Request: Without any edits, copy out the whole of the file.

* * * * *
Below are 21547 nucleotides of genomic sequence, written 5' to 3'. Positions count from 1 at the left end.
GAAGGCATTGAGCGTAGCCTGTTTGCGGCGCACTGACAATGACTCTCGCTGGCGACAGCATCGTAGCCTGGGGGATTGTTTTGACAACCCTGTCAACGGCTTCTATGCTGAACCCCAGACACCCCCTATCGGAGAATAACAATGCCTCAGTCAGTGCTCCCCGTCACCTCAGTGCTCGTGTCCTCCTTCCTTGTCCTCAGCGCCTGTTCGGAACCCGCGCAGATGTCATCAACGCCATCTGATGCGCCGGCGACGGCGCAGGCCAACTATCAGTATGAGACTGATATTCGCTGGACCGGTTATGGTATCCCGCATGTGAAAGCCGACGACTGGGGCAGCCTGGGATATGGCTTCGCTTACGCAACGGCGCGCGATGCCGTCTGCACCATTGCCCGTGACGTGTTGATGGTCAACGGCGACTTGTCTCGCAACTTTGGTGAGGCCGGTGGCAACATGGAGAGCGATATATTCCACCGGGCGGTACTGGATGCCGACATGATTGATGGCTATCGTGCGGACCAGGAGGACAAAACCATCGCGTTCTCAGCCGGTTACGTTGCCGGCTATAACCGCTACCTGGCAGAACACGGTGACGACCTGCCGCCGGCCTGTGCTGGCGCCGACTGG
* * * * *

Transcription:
Below are 21547 nucleotides of genomic sequence, written 5' to 3'. Positions count from 1 at the left end.
GAAGGCATTGAGCGTAGCCTGTTTGCGGCGCACTGACAATGACTCTCGCTGGCGACAGCATCGTAGCCTGGGGGATTGTTTTGACAACCCTGTCAACGGCTTCTATGCTGAACCCCAGACACCCCCTATCGGAGAATAACAATGCCTCAGTCAGTGCTCCCCGTCACCTCAGTGCTCGTGTCCTCCTTCCTTGTCCTCAGCGCCTGTTCGGAACCCGCGCAGATGTCATCAACGCCATCTGATGCGCCGGCGACGGCGCAGGCCAACTATCAGTATGAGACTGATATTCGCTGGACCGGTTATGGTATCCCGCATGTGAAAGCCGACGACTGGGGCAGCCTGGGATATGGCTTCGCTTACGCAACGGCGCGCGATGCCGTCTGCACCATTGCCCGTGACGTGTTGATGGTCAACGGCGACTTGTCTCGCAACTTTGGTGAGGCCGGTGGCAACATGGAGAGCGATATATTCCACCGGGCGGTACTGGATGCCGACATGATTGATGGCTATCGTGCGGACCAGGAGGACAAAACCATCGCGTTCTCAGCCGGTTACGTTGCCGGCTATAACCGCTACCTGGCAGAACACGGTGACGACCTGCCGCCGGCCTGTGCTGGCGCCGACTGG